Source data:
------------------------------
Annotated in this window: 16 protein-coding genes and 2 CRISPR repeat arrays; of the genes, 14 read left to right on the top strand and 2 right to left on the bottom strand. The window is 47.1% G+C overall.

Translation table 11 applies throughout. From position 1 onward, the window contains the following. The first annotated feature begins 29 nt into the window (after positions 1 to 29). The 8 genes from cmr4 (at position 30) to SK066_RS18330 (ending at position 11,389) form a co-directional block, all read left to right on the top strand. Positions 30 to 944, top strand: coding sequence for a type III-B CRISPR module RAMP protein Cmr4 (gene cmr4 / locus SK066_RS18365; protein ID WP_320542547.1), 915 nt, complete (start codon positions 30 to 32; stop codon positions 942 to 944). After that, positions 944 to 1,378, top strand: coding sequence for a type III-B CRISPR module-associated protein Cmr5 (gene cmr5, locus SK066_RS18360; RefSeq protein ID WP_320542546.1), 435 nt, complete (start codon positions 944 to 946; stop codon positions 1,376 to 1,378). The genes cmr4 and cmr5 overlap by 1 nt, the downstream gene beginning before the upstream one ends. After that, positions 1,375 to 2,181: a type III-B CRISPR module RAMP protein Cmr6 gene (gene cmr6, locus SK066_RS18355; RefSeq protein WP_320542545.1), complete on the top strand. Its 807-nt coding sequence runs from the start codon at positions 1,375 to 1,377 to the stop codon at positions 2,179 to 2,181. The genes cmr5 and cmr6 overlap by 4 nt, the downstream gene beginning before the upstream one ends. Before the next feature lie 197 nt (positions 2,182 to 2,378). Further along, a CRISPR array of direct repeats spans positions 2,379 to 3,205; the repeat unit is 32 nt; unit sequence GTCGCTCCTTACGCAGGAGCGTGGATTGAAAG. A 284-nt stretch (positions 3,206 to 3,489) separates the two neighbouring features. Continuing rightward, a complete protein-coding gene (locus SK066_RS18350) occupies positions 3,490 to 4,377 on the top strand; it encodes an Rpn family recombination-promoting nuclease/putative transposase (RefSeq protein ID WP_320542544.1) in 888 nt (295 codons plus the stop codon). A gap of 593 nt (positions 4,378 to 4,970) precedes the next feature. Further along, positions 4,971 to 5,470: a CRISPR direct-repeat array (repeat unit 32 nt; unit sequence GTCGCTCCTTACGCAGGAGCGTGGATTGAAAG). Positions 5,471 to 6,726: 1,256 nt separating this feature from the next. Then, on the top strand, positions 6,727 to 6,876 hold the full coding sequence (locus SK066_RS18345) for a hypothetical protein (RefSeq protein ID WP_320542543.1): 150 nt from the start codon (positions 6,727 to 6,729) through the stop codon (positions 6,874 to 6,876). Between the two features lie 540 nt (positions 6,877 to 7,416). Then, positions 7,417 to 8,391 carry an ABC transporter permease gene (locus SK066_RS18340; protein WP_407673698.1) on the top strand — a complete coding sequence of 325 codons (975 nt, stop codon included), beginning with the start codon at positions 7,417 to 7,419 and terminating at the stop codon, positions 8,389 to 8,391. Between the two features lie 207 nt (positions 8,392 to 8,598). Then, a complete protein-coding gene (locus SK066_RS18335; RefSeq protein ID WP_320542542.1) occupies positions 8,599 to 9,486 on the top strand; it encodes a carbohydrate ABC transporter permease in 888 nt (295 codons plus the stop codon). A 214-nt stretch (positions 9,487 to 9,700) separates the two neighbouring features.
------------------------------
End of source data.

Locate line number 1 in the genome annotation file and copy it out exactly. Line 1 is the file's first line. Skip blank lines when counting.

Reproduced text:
Annotated in this window: 16 protein-coding genes and 2 CRISPR repeat arrays; of the genes, 14 read left to right on the top strand and 2 right to left on the bottom strand. The window is 47.1% G+C overall.